I am feeling excited to research radical ecology and anti-industrial ideas lately. This is one result of considering my Scottishness: I decided to read extra-radical critiques of Eurocentric civilizations as a respite from the horrifying, delusional narratives in books about Scottish settler history.
Somehow I didn’t realize there were folks in radical ecology movements looking at very intersectional politics of oppression and how they relate to fundamental systems like agriculture, cities, and industrial production. Sometimes I find an analysis that also overlaps with what I know of media theory about currencies, clocks and the alphabet. I’m still in a skeptical phase where I am cross-referencing everything and looking for criticisms, but it is very relaxing to feel like there might be a way to fit a lot of interests together. One huge, complex idea to apply instead of a whole bunch of big, complex ideas.
This morning I was listening to ideas about agriculture.
Lierre Keith: A Hard Look at Agriculture, and Strategies for Collapse, a podcast at Resistance is Fertile. Why even veganism and local organic farming is not sustainable.
You have to understand what agriculture is. In very brute terms, you take a piece of land, you clear every living thing off it— and I mean down to the bacteria— and then you plant it to human use. It’s biotic cleansing. This lets the human population grow to gigantic proportions, because instead of sharing that land with millions of other creatures we’re only growing humans on it….
Besides the fact that you’ve permanently displaced any number of species— and when i say that, we’re really talking about extinction— the real problem is that you’re destroying your topsoil and topsoil is the basis of life [on land]…. We have to talk about overshoot.
And pretty soon, she starts connecting this to systems of oppression.
So you’ve got these power centers that arise wherever agriculture is started and they need a constant influx of new resources because they’ve overshot their landbase. Because you have a surplus, that means somebody else can steal it, so the first thing that happens in agricultural societies is you have a class of people whose sole purpose is to be soldiers. You’ve got the beginnings of militarism. The surplus has to be protected. But the surplus is also what lets there be an entire class of people who don’t have to get food, all they have to do is fight. So now you’ve got a class of soldiers.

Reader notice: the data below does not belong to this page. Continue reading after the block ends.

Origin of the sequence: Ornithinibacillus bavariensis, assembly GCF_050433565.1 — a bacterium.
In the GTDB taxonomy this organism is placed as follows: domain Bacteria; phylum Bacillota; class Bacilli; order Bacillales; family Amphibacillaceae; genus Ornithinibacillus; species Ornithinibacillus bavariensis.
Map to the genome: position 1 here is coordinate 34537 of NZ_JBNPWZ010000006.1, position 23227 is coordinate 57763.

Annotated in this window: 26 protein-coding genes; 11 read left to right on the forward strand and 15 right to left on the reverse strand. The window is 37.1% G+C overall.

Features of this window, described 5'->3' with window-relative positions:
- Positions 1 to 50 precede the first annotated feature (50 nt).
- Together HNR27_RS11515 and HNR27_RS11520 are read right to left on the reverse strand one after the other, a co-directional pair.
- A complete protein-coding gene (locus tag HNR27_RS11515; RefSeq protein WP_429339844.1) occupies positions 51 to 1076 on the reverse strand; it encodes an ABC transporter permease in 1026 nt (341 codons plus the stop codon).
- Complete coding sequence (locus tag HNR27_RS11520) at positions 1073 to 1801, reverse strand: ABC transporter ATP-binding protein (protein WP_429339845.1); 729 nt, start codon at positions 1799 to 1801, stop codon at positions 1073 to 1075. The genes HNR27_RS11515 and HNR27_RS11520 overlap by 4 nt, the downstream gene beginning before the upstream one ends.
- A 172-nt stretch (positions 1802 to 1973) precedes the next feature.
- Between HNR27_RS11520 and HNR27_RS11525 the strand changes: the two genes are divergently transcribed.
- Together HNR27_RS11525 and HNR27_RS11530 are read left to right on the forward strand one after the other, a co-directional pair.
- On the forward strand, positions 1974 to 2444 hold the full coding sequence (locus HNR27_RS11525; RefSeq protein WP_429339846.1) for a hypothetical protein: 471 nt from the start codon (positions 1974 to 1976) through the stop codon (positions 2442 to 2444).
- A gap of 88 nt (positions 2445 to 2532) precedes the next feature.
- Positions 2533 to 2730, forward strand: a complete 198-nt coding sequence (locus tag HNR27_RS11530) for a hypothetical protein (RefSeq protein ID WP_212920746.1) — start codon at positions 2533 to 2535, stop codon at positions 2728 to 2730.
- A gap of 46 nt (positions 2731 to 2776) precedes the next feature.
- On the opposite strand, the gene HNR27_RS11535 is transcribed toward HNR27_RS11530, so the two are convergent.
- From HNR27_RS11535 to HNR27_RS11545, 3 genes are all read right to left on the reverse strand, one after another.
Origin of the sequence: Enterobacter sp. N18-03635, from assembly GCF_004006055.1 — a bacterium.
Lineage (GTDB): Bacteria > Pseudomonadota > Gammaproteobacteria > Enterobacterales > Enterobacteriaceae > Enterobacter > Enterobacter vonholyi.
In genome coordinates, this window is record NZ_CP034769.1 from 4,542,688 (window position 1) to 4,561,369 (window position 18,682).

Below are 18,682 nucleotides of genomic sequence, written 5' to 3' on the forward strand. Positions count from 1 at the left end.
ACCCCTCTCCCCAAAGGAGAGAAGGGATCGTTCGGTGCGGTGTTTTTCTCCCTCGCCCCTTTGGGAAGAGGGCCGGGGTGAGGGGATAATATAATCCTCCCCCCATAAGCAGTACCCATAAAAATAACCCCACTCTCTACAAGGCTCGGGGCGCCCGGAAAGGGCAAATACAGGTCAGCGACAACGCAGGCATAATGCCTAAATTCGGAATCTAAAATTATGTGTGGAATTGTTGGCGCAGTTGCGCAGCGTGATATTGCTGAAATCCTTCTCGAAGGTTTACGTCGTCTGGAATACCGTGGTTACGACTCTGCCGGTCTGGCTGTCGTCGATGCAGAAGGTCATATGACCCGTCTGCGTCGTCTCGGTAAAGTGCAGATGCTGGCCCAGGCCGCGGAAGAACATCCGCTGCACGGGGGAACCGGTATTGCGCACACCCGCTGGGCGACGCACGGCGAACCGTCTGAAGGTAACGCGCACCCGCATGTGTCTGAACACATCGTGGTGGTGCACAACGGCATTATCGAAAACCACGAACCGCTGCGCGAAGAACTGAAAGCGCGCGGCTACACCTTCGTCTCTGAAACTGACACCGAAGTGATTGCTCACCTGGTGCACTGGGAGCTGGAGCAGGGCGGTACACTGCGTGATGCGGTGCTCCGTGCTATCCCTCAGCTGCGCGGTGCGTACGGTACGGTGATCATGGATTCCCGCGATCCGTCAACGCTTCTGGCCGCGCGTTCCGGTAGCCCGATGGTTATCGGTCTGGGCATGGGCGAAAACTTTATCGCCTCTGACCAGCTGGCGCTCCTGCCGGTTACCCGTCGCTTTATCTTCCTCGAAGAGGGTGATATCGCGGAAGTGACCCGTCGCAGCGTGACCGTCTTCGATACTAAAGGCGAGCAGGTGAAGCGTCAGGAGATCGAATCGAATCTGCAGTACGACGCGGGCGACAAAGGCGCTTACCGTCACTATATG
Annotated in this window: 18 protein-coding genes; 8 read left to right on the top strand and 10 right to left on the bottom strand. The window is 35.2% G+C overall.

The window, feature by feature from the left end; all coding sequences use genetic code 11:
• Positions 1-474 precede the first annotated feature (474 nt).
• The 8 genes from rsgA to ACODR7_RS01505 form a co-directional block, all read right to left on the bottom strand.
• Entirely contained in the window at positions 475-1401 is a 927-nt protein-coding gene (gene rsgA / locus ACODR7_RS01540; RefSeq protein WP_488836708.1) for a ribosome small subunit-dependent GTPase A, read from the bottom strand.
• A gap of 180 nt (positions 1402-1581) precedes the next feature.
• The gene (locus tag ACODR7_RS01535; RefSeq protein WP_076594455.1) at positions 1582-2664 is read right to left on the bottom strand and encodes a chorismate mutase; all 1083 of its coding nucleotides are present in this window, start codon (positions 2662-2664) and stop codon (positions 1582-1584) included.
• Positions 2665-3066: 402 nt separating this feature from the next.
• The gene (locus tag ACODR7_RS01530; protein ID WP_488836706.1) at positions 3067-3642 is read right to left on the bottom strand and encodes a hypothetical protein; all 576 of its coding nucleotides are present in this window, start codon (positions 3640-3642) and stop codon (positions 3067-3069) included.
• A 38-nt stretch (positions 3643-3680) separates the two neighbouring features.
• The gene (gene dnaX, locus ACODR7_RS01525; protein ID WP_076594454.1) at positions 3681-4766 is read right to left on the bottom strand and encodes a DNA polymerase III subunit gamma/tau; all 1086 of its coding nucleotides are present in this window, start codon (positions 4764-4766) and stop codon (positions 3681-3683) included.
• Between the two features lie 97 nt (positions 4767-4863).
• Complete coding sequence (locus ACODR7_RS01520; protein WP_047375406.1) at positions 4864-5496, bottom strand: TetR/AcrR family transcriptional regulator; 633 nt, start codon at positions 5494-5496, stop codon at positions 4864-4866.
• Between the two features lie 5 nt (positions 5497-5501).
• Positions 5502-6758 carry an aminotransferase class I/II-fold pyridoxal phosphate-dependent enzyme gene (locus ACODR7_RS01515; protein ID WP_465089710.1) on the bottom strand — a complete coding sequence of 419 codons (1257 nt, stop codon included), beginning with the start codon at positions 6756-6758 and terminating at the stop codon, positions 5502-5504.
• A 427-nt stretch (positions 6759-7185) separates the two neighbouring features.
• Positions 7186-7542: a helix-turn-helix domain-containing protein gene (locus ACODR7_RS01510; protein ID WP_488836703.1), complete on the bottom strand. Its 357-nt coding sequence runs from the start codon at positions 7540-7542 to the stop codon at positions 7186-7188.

The other thing that the power base needs is more resources because they’re constantly using them up. So the other job of those soldiers is to go out and get more and bring it back.
And the third thing that agriculture needs is slaves, because it’s back-breaking labour. By the year 1800, when the fossil fuel age began, three quarters of the people on this planet were either living in conditions of slavery or indentured servitude. The only reason that we’ve forgotten this is because we’re using machines now to do that work, but believe me when the fossil fuel runs out, we are going to remember just how much work is involved in this.
It’s this feedback loop, where agriculture creates the need for a military and the military is made possible by the surplus of agriculture. And the entire system together needs to keep taking land because it’s forever using up its own soil.
They go on to make connections between agriculture and patriarchy, disability rights, classism, imperialism, and some more.
I have a million ideas about things to do, but I want to post some more inputs before I write about them. I was quiet for so long that I feel like I have a lot of catching up to do just to make my premises clear.